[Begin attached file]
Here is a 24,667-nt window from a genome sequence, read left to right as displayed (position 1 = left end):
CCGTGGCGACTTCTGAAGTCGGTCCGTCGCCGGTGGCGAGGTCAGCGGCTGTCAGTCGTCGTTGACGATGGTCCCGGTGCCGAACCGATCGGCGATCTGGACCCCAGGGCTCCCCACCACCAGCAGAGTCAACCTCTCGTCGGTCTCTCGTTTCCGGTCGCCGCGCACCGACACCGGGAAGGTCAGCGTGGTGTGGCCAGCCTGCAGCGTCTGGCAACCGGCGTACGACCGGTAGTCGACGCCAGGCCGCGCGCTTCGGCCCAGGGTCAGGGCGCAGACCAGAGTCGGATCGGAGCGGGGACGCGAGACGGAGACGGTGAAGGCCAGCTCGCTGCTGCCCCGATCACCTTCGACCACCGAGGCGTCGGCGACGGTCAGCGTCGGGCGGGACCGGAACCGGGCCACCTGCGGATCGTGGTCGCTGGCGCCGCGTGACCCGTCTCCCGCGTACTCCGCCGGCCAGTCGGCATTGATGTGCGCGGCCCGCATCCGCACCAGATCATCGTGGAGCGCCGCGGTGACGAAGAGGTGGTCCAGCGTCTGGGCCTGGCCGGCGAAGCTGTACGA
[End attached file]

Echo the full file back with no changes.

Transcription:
Here is a 24,667-nt window from a genome sequence, read left to right as displayed (position 1 = left end):
CCGTGGCGACTTCTGAAGTCGGTCCGTCGCCGGTGGCGAGGTCAGCGGCTGTCAGTCGTCGTTGACGATGGTCCCGGTGCCGAACCGATCGGCGATCTGGACCCCAGGGCTCCCCACCACCAGCAGAGTCAACCTCTCGTCGGTCTCTCGTTTCCGGTCGCCGCGCACCGACACCGGGAAGGTCAGCGTGGTGTGGCCAGCCTGCAGCGTCTGGCAACCGGCGTACGACCGGTAGTCGACGCCAGGCCGCGCGCTTCGGCCCAGGGTCAGGGCGCAGACCAGAGTCGGATCGGAGCGGGGACGCGAGACGGAGACGGTGAAGGCCAGCTCGCTGCTGCCCCGATCACCTTCGACCACCGAGGCGTCGGCGACGGTCAGCGTCGGGCGGGACCGGAACCGGGCCACCTGCGGATCGTGGTCGCTGGCGCCGCGTGACCCGTCTCCCGCGTACTCCGCCGGCCAGTCGGCATTGATGTGCGCGGCCCGCATCCGCACCAGATCATCGTGGAGCGCCGCGGTGACGAAGAGGTGGTCCAGCGTCTGGGCCTGGCCGGCGAAGCTGTACGA